By Tambay A. Obenson | Shadow and Act April 30, 2013 at 1:09PM
Announced 2 weeks ago, Al Jazeera English premieres its new 6-episode series on Artscape, titled The New African Photography, which documents changes across the continent through the eyes of its photographers, in an effort to "take back control" of images of Africa with more nuanced, varied depictions of the continent, instead of the extremes we often get.
The first two of six episodes are now available online to watch.
Titled Invisible Borders, and The Red Dress, both episodes 1 and 2 are embedded below for you to check out, preceded by descriptions of each. Both are about 25 minutes long.
Al Jazeera will release an episode every week, with episode 3 coming on May 6.
1. Invisible Borders (22 April 2013)
Nigerian Emeka Okereke is the founder of Invisible Borders, an annual photographic project that takes African artists on a road trip across the continent. Invisible Borders follows Emeka and fellow Nigerian photographer Lilian Novo on the most recent journey, from Nigeria through Cameroon and Gabon. Emeka says, “Everywhere we go in Africa, we see our generation talking about doing things for themselves. This is the time to actually go in and experiment.”
2. The Red Dress (29 April 2013)
Nigerian George Osodi is a former Fuji African Photographer of The Year Award winner who’s also been shortlisted at the SonyWorld Photography Awards. He’s renowned for his hauntingly beautiful pictures of the oil devastation in the Niger delta. “I think it’s my responsibility as the man with the camera to find a way to represent this [situation], so that it becomes appealing to whoever sees it. At first sight you’re like, ‘What a beauty,’ but then behind it is a huge Armageddon.” He hopes his latest project, in which he photographs Nigeria’s traditional monarchs, can offer a more positive way forward.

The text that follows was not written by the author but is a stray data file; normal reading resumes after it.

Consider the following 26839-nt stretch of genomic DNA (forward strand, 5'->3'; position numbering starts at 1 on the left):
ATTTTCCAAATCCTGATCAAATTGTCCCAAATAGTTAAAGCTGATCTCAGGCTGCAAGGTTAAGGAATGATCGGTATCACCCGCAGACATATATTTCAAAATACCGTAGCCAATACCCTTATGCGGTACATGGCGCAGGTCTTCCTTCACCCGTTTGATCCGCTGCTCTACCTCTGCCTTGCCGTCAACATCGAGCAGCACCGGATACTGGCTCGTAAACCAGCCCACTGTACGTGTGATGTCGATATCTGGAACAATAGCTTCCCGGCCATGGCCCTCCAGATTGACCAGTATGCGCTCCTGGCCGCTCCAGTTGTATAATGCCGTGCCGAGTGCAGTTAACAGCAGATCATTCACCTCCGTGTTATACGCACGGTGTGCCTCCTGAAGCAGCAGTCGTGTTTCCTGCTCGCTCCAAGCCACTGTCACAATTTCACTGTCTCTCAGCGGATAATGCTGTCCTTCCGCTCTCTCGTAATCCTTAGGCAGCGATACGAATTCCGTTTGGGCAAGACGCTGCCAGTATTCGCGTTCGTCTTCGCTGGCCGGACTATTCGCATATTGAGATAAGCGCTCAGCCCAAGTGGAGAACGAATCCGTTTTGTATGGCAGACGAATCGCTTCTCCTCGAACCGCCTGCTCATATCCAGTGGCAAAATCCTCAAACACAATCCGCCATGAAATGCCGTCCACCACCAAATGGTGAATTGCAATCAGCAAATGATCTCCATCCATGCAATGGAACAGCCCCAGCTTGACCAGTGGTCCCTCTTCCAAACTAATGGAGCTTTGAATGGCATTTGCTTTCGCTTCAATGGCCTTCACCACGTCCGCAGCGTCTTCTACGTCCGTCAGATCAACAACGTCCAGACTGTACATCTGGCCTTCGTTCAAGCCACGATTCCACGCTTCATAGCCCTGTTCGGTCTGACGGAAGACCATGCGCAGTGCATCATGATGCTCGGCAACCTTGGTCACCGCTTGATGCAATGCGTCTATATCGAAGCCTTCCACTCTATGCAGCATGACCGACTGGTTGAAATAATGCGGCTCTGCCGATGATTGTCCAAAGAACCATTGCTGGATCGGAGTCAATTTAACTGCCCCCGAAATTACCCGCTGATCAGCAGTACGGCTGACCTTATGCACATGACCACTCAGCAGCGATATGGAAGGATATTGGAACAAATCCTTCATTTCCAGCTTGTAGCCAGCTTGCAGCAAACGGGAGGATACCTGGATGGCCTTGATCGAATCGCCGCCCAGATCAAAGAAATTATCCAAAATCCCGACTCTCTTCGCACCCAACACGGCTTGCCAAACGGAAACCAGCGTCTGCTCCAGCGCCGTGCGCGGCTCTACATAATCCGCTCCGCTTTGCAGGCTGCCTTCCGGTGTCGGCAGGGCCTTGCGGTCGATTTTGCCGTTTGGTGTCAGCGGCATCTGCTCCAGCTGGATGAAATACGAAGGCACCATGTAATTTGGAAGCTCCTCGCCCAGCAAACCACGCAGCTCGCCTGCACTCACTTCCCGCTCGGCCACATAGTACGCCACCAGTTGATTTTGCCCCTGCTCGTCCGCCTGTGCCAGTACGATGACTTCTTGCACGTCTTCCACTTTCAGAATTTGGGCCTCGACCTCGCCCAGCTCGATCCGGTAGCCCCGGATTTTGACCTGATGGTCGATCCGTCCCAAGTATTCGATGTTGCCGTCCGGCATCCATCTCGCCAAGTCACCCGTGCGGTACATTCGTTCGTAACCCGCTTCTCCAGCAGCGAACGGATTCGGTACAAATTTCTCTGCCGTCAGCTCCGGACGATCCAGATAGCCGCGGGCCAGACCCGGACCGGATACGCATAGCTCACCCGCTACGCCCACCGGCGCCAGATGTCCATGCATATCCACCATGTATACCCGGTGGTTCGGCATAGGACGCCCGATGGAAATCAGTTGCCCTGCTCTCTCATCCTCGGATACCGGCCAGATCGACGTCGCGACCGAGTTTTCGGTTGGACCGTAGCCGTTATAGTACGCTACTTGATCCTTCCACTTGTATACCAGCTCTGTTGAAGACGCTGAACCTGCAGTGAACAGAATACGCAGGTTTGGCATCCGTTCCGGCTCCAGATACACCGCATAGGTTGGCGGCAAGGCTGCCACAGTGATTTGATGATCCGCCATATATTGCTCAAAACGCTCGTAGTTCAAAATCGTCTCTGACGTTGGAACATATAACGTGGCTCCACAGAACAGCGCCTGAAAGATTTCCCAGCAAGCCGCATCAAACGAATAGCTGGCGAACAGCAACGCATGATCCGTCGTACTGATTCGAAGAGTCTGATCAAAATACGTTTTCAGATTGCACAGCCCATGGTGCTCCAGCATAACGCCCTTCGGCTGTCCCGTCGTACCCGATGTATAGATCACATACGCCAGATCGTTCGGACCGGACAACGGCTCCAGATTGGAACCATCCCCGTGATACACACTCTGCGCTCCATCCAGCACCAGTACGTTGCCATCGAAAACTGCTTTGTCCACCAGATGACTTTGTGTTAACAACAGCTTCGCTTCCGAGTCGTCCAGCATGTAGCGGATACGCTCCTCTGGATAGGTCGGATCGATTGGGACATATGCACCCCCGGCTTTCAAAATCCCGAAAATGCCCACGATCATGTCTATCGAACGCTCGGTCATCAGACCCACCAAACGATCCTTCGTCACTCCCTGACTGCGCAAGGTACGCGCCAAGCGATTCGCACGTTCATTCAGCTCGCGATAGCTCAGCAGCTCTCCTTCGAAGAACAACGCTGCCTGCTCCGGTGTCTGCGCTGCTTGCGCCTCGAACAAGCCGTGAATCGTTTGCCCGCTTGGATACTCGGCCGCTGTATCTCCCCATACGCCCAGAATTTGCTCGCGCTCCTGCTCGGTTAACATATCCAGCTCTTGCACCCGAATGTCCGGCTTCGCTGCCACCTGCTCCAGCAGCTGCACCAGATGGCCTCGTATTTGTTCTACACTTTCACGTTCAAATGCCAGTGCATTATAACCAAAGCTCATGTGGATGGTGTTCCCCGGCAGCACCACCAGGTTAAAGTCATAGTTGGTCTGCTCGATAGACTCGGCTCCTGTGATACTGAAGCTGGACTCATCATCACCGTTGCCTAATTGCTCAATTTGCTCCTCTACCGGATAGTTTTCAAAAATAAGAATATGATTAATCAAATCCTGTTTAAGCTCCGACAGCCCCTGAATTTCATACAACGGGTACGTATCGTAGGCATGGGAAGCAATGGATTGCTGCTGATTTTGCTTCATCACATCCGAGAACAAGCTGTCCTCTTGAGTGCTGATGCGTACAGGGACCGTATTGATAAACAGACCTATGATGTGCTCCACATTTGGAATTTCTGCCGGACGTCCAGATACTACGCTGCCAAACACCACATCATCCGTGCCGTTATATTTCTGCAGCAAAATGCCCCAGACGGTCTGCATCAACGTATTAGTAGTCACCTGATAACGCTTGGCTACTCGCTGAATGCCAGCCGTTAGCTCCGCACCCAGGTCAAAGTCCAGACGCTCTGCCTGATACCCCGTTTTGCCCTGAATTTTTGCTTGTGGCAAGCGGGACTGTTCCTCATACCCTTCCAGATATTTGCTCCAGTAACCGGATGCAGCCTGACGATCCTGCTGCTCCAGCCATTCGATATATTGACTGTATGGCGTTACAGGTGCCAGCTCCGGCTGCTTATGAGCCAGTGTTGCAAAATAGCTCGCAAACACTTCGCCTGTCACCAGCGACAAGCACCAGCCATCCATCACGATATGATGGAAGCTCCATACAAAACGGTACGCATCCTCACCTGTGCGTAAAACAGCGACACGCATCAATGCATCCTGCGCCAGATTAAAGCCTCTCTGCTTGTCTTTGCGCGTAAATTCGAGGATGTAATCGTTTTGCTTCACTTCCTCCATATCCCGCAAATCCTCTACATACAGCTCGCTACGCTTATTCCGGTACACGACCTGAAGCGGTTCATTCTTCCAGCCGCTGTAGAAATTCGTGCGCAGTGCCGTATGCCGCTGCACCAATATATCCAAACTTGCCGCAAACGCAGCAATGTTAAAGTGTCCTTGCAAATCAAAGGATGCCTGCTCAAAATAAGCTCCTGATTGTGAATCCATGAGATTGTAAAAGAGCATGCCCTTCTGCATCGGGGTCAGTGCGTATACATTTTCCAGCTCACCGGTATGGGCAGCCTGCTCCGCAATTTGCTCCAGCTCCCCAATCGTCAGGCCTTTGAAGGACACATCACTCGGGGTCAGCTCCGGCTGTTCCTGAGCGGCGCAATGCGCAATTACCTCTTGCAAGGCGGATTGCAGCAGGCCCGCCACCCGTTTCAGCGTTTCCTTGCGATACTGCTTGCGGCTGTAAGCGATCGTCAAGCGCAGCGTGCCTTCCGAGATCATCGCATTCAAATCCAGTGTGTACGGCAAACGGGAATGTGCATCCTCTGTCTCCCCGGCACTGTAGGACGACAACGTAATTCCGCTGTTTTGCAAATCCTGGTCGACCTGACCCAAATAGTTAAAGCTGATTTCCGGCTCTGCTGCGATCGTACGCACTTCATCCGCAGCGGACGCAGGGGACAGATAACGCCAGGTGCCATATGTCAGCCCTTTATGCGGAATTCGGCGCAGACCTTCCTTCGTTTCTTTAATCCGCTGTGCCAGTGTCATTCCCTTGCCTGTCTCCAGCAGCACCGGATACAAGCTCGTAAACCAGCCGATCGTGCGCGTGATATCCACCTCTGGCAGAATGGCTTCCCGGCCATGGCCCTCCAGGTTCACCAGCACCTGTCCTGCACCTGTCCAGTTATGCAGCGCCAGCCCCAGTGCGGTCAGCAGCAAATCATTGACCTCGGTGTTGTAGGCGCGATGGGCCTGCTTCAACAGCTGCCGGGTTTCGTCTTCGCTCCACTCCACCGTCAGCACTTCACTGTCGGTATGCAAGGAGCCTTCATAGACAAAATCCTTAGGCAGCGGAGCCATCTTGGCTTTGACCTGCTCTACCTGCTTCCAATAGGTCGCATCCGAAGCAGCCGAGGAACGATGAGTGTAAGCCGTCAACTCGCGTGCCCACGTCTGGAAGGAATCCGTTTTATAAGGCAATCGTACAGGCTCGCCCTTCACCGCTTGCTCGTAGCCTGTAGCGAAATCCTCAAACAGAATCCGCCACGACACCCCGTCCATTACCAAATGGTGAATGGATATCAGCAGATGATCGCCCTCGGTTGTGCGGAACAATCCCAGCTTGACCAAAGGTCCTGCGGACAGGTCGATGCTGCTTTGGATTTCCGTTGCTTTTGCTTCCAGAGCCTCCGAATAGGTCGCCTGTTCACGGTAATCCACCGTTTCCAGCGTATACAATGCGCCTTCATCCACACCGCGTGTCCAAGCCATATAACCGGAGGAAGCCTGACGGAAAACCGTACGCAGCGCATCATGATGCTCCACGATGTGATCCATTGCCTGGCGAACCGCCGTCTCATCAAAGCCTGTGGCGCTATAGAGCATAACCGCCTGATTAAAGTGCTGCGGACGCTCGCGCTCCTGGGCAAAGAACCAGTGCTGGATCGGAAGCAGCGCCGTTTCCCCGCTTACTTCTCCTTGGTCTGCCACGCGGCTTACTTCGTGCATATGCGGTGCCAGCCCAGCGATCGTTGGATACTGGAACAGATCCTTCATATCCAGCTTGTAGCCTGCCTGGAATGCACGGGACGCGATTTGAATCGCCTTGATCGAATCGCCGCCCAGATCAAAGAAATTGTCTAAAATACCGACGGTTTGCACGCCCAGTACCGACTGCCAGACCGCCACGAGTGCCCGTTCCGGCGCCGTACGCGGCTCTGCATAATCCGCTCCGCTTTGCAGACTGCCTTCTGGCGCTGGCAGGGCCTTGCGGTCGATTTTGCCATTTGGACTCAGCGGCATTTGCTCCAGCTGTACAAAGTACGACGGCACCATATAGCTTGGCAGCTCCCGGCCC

South African Neo Ntsoma is the first woman recipient of the CNN African Journalist Award for photography. She revisits DJ Cleo and the stars of South Africa’s new democratic dawn, to take new portraits and discover the effects of 20 years of freedom. Neo moved away from news because she didn’t want to reinforce African stereotypes. “My dream was to be an advertising photographer and take pictures of beautiful things. Black people feeling good about themselves, dressed well. But it was a picture that the apartheid regime didn’t want to show to the world. They wanted to paint black people as barbarians.”
Executive produced by Viva Riva director Djo Munga, Congolese Dreams follows photographer Baudouin Mouanda as he explores the idea of marriage in Congo. The Congolese photographer burst onto the global photographic scene with his colorful photographs of Brazzaville members of SAPE (The Society of Tastemakers and Elegant People). As Baudoin says, “Africa will surprise everyone. There are lots of images of war, so I want to show another image of Africa.”
Emmy-winning documentary director Francois Verster follows former street child Mario Macilau, as he uses photography to investigate the growing gap between rich and poor in Mozambique. “There is no longer a middle class in our country,” says Mario.
For more information, keep an eye on http://www.aljazeera.com/